Just a year ago, candles lit, feet marched and voices raised. Keith Lamont Scott was killed, just a few miles from UNC Charlotte’s campus and his death contributed to a nationwide conversation on police brutality. Ultimately, Scott’s death changed the city of Charlotte.
Scott, a black man, was shot at The Village at College Downs by a black police officer on Sept. 20, 2016, after he exited a vehicle with a handgun, according to the Charlotte-Mecklenburg Police Department (CMPD). After the shooting was labeled justified by county prosecutors, the officer faced no charges.
Yet, that didn’t quiet the city, including the UNC Charlotte campus.
The days following Scott’s death, the university community chanted and shared stories of police brutality. Some students united. Others, divided. Whites held signs reading “I stand with the black community.” Blacks held signs reading “don’t shoot.” A march took over the streets of UNC Charlotte. Craver and Mary Alexander roads shut down, disrupting the flow of campus.
Kris Long, a now-senior, didn’t plan to speak that day. Still, he gravitated toward the forefront of a protest at the Student Union. With hundreds of students and a few faculty members behind him, news cameras and observers in front, Long spoke out on the fear he had for his young black cousins and provided comfort to other grieving protestors.
Long remembers the days prior to the rally. He first read the news of Scott’s killing in the silence of his bedroom. As tears streamed down his face, he grabbed a paper and pen, then began writing.
“I was sitting there like, ‘What could I say that people are going to pay attention to?'” Long said.
In the morning, Long stepped onto campus with a large whiteboard. In black sharpie, he had written a statement, renouncing his American citizenship “until [he sees] justice for Terrence Crutcher and Keith Lamont Scott.”
“I’m tired of being an outsider in my own country,” he wrote.
In his art history class, Long stood on a chair mid-lecture and held the sign high, reading his statement aloud.
“My teacher was mad at first but started a conversation,” he said. “A lot of people cried, a lot of people had tears in their eyes. It was like a moment where people, at least for a second, understood the gravity of the situation.”
Long stood outside of the Student Union for those next few days.
“At one point, I had about 60 people surrounding me,” he said. “Which was like, ‘Woah.’ I didn’t know this was going to do something like that. I was just trying to grieve.”
Long knew his sign might garner negative attention, but did not anticipate the extent. One man brought him the documents to renounce his citizenship.
“He kept saying how I should be appreciative of being an American… my point is we’re not being treated fairly,” Long said.
He was surprised that even some black people expressed anger toward his statement.
Friends and family of Long urged him not to make a statement on campus. They thought he’d be hurt or killed.
“To this day, I don’t know how I feel about the whole situation, to be honest with you,” Long said.
Since that September, Long believes not much has changed. He mentioned Colin Kaepernick, the black NFL player who was criticized after he took a knee during the national anthem in an attempt to express his discontent with oppression in America. Long also talked about Donald Trump, who has often been labeled a racist, and the change since Barack Obama’s term ended.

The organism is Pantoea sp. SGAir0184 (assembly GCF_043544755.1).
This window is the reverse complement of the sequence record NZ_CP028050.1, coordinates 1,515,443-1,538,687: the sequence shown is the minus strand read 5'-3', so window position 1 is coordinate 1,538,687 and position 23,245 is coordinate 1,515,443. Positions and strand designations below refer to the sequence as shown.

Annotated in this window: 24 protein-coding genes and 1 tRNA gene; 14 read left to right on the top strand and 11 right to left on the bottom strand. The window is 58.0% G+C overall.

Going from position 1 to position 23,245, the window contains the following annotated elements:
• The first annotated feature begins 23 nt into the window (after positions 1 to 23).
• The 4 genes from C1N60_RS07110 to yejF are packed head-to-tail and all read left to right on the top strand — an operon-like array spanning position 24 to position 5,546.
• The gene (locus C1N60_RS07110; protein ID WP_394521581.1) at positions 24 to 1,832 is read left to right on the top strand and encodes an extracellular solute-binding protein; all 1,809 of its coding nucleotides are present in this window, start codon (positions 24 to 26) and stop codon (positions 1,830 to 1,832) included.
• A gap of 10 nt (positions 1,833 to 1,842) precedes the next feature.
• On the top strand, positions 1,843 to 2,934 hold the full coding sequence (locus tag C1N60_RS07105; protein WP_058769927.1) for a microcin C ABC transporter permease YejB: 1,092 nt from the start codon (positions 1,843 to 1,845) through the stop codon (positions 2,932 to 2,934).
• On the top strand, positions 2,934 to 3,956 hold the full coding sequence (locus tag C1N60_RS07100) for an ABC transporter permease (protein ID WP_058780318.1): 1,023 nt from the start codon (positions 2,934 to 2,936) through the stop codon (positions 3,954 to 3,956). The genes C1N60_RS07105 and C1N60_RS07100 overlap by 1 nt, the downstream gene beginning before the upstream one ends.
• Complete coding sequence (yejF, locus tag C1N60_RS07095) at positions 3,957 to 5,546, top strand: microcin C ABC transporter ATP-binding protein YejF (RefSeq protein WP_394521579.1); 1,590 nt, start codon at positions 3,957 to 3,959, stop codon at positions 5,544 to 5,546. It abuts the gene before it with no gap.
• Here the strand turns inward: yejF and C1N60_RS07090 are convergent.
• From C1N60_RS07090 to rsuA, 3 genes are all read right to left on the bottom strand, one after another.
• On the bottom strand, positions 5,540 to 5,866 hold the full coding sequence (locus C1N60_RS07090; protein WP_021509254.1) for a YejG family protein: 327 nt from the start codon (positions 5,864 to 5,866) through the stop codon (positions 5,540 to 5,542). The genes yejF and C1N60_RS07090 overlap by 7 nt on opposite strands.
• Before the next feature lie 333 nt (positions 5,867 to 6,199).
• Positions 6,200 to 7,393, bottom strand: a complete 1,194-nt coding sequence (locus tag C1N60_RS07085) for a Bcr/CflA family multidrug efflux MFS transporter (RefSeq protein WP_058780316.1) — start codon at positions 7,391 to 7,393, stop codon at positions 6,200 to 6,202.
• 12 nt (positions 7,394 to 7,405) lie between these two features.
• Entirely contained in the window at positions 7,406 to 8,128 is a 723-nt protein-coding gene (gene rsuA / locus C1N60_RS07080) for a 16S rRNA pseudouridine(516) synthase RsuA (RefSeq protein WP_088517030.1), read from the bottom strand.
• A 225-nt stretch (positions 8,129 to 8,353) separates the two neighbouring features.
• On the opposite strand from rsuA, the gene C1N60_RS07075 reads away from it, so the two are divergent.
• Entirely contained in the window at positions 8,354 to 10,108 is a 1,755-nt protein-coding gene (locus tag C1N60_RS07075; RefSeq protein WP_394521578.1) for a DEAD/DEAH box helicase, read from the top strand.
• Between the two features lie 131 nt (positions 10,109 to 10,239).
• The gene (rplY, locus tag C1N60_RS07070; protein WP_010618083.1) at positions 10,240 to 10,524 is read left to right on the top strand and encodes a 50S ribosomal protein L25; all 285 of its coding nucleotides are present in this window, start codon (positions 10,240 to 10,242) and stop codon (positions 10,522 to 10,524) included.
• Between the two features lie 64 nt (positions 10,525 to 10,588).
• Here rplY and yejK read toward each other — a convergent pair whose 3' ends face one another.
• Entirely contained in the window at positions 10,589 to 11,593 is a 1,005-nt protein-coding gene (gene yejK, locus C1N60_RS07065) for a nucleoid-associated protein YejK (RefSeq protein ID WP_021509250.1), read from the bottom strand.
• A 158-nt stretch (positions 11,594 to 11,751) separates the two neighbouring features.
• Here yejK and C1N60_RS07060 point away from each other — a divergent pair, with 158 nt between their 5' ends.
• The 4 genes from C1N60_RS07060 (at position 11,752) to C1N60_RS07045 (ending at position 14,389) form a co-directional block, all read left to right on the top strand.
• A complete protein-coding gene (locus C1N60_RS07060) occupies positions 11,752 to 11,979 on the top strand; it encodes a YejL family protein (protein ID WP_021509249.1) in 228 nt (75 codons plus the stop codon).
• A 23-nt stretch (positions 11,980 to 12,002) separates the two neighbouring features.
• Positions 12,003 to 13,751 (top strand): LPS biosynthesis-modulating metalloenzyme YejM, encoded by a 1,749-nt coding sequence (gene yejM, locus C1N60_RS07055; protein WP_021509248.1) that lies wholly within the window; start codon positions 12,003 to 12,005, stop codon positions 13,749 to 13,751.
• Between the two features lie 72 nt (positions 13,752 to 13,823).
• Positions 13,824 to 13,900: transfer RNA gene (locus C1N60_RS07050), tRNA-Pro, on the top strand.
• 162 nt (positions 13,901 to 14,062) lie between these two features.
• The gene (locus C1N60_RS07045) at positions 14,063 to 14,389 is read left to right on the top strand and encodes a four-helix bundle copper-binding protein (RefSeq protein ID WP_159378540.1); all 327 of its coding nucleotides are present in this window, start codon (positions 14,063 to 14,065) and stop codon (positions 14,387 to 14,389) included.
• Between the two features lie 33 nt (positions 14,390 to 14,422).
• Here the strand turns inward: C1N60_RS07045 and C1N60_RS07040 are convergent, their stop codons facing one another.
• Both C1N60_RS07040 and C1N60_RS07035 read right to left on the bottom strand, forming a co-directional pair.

“I still hold faith that white people, black people, everybody can come together because this is an American issue,” Long said.
In the week following the march, a vigil was held in the Student Activity Center. UNC Charlotte’s gospel group Voices of Eden sang songs such as “Lean on Me.” Its organizer was Spencer Blackwell, the president of Building Better Brothers (B3).
The vigil was held later in the month in hopes the community wouldn’t forget Scott too soon, as well as Justin Carr, the black protester killed by another protester in Uptown Charlotte earlier that week.
“I have an organization of young black men so I just felt like it was my place to have a voice in it because these are my brothers,” Blackwell said. “I felt like I would’ve been doing an injustice if I had not spoken out, not had planned the vigil.”
Established by Multicultural Academic Services, B3 was designed to push minority students toward graduation.
Blackwell feels that as a city, Charlotte has progressed.
“I really think [CMPD is] trying to inform the public, trying to train the officers on how to deal with situations where it doesn’t have to turn out tragic or with lethal force,” he said.
CMPD Police Chief Kerr Putney released a statement on the anniversary of Scott’s death saying he had put body cameras on the majority of officers.
“I am fully aware that we still have a long way to go,” Putney said. “I am a chief of police and yet, I still get that uneasy feeling in the pit of my stomach when an officer pulls behind me in traffic.”
As for the progression of the country, Blackwell is not so sure.
“I think we still need work because of the historical mindset that the country has had,” he said.
The Scott shooting started a campus-wide conversation about furthering diversity initiatives, including a petition for a chief of diversity which Chancellor Philip Dubois responded with, “As chancellor, I believe that it is my duty and responsibility to serve as chief diversity officer.”
Dubois briefly mentioned the events of last September to the UNC Board of Governors during a tour on Friday.
“When that shooting happened and there was civil unrest downtown, our students wanted to protest on campus. They did so very ethically, responsibility … had no issues,” he said. “Our student body is a terrific group of young people.”